Multiple paternity in the freshwater snail, Potamopyrgus antipodarum
Article first published online: 16 NOV 2012
© 2012 The Authors. Ecology and Evolution published by Blackwell Publishing Ltd.
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Ecology and Evolution
Volume 2, Issue 12, pages 3179–3185, December 2012
How to Cite
Ecology and Evolution 2012; 2(12): 3179–3185
- Issue published online: 13 DEC 2012
- Article first published online: 16 NOV 2012
- Manuscript Accepted: 25 SEP 2012
- Manuscript Revised: 24 SEP 2012
- Manuscript Received: 5 SEP 2012
- National Science Foundation. Grant Numbers: DEB-0640639, DEB-1110396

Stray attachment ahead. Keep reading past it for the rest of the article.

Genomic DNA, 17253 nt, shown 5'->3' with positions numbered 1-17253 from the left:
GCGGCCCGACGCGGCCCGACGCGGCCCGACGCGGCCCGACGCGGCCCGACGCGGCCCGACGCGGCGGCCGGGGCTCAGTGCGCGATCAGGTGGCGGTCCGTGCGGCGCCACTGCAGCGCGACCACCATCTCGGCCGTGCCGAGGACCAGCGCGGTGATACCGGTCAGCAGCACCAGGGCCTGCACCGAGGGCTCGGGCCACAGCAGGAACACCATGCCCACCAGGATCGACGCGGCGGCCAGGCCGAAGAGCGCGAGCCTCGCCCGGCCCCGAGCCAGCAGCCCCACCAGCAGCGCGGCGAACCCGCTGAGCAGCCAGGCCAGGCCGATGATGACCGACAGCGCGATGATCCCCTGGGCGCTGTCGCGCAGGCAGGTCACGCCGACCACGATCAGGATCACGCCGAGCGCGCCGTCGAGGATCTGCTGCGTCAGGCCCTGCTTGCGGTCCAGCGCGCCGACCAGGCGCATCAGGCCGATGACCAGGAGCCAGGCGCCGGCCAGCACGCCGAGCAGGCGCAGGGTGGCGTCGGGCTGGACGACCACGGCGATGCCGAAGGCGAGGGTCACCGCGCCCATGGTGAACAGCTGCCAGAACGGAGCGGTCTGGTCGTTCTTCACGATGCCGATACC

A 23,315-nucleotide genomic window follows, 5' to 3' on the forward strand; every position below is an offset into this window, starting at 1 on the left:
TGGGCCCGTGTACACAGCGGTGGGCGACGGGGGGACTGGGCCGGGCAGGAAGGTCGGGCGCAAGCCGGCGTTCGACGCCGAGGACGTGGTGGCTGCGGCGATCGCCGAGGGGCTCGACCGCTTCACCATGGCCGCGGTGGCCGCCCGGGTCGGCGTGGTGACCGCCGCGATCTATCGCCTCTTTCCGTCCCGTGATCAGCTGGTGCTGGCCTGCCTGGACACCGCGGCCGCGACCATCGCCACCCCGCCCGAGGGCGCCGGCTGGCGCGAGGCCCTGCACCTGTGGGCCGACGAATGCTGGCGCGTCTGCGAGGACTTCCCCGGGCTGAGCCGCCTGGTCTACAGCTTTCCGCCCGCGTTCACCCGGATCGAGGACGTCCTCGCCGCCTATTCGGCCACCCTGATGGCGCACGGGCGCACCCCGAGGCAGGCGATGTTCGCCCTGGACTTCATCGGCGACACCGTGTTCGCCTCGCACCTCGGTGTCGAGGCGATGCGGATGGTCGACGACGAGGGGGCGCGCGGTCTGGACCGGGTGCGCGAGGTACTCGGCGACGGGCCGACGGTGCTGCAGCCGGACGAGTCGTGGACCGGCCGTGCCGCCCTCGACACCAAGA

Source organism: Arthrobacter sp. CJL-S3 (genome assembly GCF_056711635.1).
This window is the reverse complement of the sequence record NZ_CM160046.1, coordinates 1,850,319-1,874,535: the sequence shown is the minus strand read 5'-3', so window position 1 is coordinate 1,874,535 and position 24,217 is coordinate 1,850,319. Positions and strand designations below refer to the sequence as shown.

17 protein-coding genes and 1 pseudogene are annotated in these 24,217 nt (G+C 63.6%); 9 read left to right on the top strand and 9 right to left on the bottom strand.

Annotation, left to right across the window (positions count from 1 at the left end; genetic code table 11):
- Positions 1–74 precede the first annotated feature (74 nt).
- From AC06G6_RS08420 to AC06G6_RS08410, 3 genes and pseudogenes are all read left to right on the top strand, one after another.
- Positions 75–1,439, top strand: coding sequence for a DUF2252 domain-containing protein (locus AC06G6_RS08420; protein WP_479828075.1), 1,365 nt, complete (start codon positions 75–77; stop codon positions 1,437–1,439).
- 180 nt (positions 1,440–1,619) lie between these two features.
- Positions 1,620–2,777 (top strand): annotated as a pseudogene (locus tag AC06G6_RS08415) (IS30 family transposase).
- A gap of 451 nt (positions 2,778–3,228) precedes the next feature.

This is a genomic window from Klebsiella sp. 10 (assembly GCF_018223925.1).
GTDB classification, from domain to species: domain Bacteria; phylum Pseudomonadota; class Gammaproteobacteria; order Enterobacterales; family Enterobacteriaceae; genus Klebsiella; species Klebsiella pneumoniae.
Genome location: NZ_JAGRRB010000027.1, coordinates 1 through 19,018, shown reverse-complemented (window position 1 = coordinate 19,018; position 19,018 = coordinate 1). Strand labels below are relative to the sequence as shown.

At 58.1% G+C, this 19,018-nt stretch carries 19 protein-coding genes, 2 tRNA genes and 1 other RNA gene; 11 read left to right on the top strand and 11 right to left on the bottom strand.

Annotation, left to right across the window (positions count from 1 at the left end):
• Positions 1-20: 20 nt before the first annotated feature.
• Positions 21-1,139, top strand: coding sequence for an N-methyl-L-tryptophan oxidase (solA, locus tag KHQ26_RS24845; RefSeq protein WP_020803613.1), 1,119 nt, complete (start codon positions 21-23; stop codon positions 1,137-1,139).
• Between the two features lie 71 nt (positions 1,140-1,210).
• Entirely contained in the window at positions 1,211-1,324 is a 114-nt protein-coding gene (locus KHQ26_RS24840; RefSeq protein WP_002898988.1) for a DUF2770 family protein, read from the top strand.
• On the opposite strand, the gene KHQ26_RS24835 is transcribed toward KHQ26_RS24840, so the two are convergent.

- Genetic diversity;
- multiple paternity;
- sire evenness
Mating multiply may incur costs, such as exposure to predators and to sexually transmitted diseases. Nevertheless, it may be favored, in spite of these costs, as a way to increase the genetic diversity of offspring through fertilization by multiple males. Here, we tested for multiple paternity in a freshwater snail (Potamopyrgus antipodarum), which is host to several species of sterilizing trematode worms. Using microsatellites markers, we found multiple paternity in two different snail populations, with as many as seven males fertilizing a single female. In addition, high evenness of sire fertilization was found within individual broods. Multiple paternity can occur for a variety of reasons; however, given that these populations experience high risk of infection by a sterilizing trematode, one potential explanation may be that multiple paternity and high evenness of sire fertilizations increase the chances of the production of parasite-resistant offspring.